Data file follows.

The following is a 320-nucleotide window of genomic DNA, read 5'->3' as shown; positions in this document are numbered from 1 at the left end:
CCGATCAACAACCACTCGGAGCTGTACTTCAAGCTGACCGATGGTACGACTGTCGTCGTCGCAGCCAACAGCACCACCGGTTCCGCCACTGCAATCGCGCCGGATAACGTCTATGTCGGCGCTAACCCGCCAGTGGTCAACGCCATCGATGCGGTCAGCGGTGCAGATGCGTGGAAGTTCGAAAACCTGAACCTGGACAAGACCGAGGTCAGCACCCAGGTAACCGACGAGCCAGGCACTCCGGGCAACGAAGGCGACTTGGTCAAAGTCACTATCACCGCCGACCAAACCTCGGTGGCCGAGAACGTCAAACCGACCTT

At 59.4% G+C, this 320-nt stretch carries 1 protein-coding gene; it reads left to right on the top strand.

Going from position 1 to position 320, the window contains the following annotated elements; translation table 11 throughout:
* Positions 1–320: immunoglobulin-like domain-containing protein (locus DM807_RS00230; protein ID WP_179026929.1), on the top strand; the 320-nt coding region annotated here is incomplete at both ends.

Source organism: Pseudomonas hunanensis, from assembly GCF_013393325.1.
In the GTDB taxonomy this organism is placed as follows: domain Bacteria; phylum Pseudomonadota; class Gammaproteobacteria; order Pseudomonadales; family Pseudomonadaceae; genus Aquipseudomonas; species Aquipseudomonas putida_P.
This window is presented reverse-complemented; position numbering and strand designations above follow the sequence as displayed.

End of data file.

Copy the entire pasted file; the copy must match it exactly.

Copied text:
The following is a 320-nucleotide window of genomic DNA, read 5'->3' as shown; positions in this document are numbered from 1 at the left end:
CCGATCAACAACCACTCGGAGCTGTACTTCAAGCTGACCGATGGTACGACTGTCGTCGTCGCAGCCAACAGCACCACCGGTTCCGCCACTGCAATCGCGCCGGATAACGTCTATGTCGGCGCTAACCCGCCAGTGGTCAACGCCATCGATGCGGTCAGCGGTGCAGATGCGTGGAAGTTCGAAAACCTGAACCTGGACAAGACCGAGGTCAGCACCCAGGTAACCGACGAGCCAGGCACTCCGGGCAACGAAGGCGACTTGGTCAAAGTCACTATCACCGCCGACCAAACCTCGGTGGCCGAGAACGTCAAACCGACCTT

At 59.4% G+C, this 320-nt stretch carries 1 protein-coding gene; it reads left to right on the top strand.

Going from position 1 to position 320, the window contains the following annotated elements; translation table 11 throughout:
* Positions 1–320: immunoglobulin-like domain-containing protein (locus DM807_RS00230; protein ID WP_179026929.1), on the top strand; the 320-nt coding region annotated here is incomplete at both ends.

Source organism: Pseudomonas hunanensis, from assembly GCF_013393325.1.
In the GTDB taxonomy this organism is placed as follows: domain Bacteria; phylum Pseudomonadota; class Gammaproteobacteria; order Pseudomonadales; family Pseudomonadaceae; genus Aquipseudomonas; species Aquipseudomonas putida_P.
This window is presented reverse-complemented; position numbering and strand designations above follow the sequence as displayed.